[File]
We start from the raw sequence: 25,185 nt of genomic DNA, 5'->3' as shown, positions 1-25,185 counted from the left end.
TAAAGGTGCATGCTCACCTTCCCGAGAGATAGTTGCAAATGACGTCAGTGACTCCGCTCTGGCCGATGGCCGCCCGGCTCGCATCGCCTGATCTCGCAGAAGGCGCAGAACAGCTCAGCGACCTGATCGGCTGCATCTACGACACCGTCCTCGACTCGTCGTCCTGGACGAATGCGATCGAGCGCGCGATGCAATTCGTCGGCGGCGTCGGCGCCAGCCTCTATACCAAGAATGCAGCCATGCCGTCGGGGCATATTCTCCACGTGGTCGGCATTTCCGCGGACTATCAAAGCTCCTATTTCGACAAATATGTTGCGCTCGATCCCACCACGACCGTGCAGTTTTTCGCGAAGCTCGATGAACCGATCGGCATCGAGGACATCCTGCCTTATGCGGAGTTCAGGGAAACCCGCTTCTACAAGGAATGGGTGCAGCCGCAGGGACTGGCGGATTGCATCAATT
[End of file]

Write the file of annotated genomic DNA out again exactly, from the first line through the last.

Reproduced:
We start from the raw sequence: 25,185 nt of genomic DNA, 5'->3' as shown, positions 1-25,185 counted from the left end.
TAAAGGTGCATGCTCACCTTCCCGAGAGATAGTTGCAAATGACGTCAGTGACTCCGCTCTGGCCGATGGCCGCCCGGCTCGCATCGCCTGATCTCGCAGAAGGCGCAGAACAGCTCAGCGACCTGATCGGCTGCATCTACGACACCGTCCTCGACTCGTCGTCCTGGACGAATGCGATCGAGCGCGCGATGCAATTCGTCGGCGGCGTCGGCGCCAGCCTCTATACCAAGAATGCAGCCATGCCGTCGGGGCATATTCTCCACGTGGTCGGCATTTCCGCGGACTATCAAAGCTCCTATTTCGACAAATATGTTGCGCTCGATCCCACCACGACCGTGCAGTTTTTCGCGAAGCTCGATGAACCGATCGGCATCGAGGACATCCTGCCTTATGCGGAGTTCAGGGAAACCCGCTTCTACAAGGAATGGGTGCAGCCGCAGGGACTGGCGGATTGCATCAATT